This article originally appeared on the blog Susan on the Soapbox.
Sometimes it’s the little stories that move us.
Last week Mr. and Ms. Soapbox attended a fundraiser for Rachel Notley. It was hosted by a group of Calgary lawyers at a swanky downtown restaurant. Lawyers, business people and representatives from the non-profit sector chatted over appetizers and wine.
During the mix-and-mingle part, we talked with people who said yes times were tough, no they hadn’t seen the slump coming, yes Rachel had done a remarkable job under trying circumstances and no there’s nothing Jason Kenney could do that would make a difference (going to war with the feds might convince his base he’s “doing something” but churning up fear and loathing is not a successful long-term strategy).
At these events it’s usually Rachel, not the person who introduces her, who sticks in your mind, but this time it was slightly different.
A little story
Rachel was introduced by a soft-spoken lawyer named Carsten Jensen. Mr. Jensen is a well-respected litigator with an international reputation, which includes a stint at the United Nations Compensation Commission in Geneva, where he settled compensation claims arising from Iraq’s invasion of Kuwait.
He and Rachel have a shared history. They both grew up in small towns in northern Alberta, both went away to university in Toronto and both became lawyers who pursued dramatically different career paths.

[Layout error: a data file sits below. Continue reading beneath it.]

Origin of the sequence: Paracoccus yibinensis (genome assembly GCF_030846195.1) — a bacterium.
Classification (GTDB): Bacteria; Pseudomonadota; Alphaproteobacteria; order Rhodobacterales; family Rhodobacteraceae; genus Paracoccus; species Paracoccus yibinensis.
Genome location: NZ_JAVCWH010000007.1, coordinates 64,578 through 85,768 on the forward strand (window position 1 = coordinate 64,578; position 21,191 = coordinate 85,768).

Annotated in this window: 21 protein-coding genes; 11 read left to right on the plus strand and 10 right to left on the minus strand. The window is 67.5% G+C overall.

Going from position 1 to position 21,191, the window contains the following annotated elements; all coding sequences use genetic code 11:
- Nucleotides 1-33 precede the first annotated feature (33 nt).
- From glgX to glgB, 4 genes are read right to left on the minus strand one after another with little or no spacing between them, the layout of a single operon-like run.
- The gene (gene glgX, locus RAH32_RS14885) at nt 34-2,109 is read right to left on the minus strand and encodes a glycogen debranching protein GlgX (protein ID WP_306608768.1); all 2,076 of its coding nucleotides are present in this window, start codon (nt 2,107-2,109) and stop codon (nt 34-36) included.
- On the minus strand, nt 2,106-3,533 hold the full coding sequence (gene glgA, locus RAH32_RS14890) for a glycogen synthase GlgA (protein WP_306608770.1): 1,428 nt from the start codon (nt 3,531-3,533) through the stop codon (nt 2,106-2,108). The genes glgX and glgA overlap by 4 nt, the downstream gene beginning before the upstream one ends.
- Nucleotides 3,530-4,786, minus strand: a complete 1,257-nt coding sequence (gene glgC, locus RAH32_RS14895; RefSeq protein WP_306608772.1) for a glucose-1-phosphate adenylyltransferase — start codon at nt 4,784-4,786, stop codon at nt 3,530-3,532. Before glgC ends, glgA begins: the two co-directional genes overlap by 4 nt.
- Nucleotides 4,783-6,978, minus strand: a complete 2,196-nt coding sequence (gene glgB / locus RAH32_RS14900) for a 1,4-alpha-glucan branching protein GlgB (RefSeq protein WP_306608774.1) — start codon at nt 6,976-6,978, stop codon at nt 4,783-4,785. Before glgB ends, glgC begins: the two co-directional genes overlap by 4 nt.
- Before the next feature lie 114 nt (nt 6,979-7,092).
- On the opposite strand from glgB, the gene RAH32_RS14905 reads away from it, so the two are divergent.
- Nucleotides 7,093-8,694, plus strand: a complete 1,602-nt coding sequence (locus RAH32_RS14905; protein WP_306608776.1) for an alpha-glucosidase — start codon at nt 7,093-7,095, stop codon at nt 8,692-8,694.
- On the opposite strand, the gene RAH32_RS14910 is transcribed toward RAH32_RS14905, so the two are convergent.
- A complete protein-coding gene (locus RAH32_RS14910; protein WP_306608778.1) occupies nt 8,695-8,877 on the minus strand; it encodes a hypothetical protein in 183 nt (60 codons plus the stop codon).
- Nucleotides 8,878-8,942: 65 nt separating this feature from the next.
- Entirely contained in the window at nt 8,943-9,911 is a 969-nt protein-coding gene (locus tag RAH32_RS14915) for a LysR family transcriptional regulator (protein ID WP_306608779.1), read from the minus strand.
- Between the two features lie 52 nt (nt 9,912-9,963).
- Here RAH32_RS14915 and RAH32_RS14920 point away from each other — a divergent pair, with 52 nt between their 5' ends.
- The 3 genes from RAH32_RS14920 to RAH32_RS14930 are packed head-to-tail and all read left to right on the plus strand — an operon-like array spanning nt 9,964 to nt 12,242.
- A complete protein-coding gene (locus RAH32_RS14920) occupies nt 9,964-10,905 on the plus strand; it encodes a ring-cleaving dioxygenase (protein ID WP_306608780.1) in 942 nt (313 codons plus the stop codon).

There’s another difference: Mr. Jensen is gay. He said it wasn’t easy growing up gay in small-town Alberta, but he believed life would be better when he moved to the big city. He was wrong. His roommate threw him out when he found out Carsten was gay. Rachel invited Carsten to move in with her, he accepted and stayed for a year.
Let’s pause there to consider another little story about someone’s university days. This one is told by Jason Kenney.
When Jason Kenney was in university in San Francisco, he campaigned to prevent gay men from visiting their partners who were hospitalized and dying of AIDS, ensuring that many who were shunned by their families would die alone. We know this story because Mr. Kenney told us about it in a speech he gave as a young federal MP. He proudly referred to this episode as a “battle” that brought him “closer to the heart of the Church in the spiritual sense.”
When no one is watching
Coach and former basketball player John Wooden said, “The true test of a man’s character is what he does when no one is watching.”
When no one was watching, Rachel Notley reached out to a gay friend in a time of need. When no one was watching, Jason Kenney participated in a cruel campaign to make sure same-sex couples were deprived of the hospital visitation and bereavement rights that straight couples enjoy, and later described his act in words reserved for piety.
The premier of Alberta has the power to implement sweeping social policies that ease suffering and bring peace of mind to Albertans or turn their lives into unmitigated misery.
Which leader should become the next premier of Alberta? The one who reaches out to her gay friend when no one is watching, or the one who boasts about doing everything he can to ensure gay men die alone?